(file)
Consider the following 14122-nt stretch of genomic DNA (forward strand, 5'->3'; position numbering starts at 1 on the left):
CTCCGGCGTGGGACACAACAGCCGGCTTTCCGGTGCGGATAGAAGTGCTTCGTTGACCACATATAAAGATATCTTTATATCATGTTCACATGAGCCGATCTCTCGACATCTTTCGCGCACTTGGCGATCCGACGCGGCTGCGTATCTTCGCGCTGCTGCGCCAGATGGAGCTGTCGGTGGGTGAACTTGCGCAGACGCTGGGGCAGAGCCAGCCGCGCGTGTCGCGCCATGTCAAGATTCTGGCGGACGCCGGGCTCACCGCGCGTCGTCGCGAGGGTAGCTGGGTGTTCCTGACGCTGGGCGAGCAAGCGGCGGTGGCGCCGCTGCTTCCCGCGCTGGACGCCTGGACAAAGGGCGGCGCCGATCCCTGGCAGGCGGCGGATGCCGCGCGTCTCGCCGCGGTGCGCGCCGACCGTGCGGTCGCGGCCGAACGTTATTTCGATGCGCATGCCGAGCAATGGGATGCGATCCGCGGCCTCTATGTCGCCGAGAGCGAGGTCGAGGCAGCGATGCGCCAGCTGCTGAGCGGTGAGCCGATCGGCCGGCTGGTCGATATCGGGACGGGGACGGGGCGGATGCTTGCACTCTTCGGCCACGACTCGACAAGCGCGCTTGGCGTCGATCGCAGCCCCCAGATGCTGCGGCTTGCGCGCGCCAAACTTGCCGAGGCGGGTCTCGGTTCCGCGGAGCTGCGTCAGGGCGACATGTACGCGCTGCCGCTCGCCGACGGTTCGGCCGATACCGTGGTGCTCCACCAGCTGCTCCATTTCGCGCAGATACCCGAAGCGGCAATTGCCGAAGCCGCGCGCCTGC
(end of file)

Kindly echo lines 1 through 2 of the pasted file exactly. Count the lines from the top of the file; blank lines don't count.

Consider the following 14122-nt stretch of genomic DNA (forward strand, 5'->3'; position numbering starts at 1 on the left):
CTCCGGCGTGGGACACAACAGCCGGCTTTCCGGTGCGGATAGAAGTGCTTCGTTGACCACATATAAAGATATCTTTATATCATGTTCACATGAGCCGATCTCTCGACATCTTTCGCGCACTTGGCGATCCGACGCGGCTGCGTATCTTCGCGCTGCTGCGCCAGATGGAGCTGTCGGTGGGTGAACTTGCGCAGACGCTGGGGCAGAGCCAGCCGCGCGTGTCGCGCCATGTCAAGATTCTGGCGGACGCCGGGCTCACCGCGCGTCGTCGCGAGGGTAGCTGGGTGTTCCTGACGCTGGGCGAGCAAGCGGCGGTGGCGCCGCTGCTTCCCGCGCTGGACGCCTGGACAAAGGGCGGCGCCGATCCCTGGCAGGCGGCGGATGCCGCGCGTCTCGCCGCGGTGCGCGCCGACCGTGCGGTCGCGGCCGAACGTTATTTCGATGCGCATGCCGAGCAATGGGATGCGATCCGCGGCCTCTATGTCGCCGAGAGCGAGGTCGAGGCAGCGATGCGCCAGCTGCTGAGCGGTGAGCCGATCGGCCGGCTGGTCGATATCGGGACGGGGACGGGGCGGATGCTTGCACTCTTCGGCCACGACTCGACAAGCGCGCTTGGCGTCGATCGCAGCCCCCAGATGCTGCGGCTTGCGCGCGCCAAACTTGCCGAGGCGGGTCTCGGTTCCGCGGAGCTGCGTCAGGGCGACATGTACGCGCTGCCGCTCGCCGACGGTTCGGCCGATACCGTGGTGCTCCACCAGCTGCTCCATTTCGCGCAGATACCCGAAGCGGCAATTGCCGAAGCCGCGCGCCTGC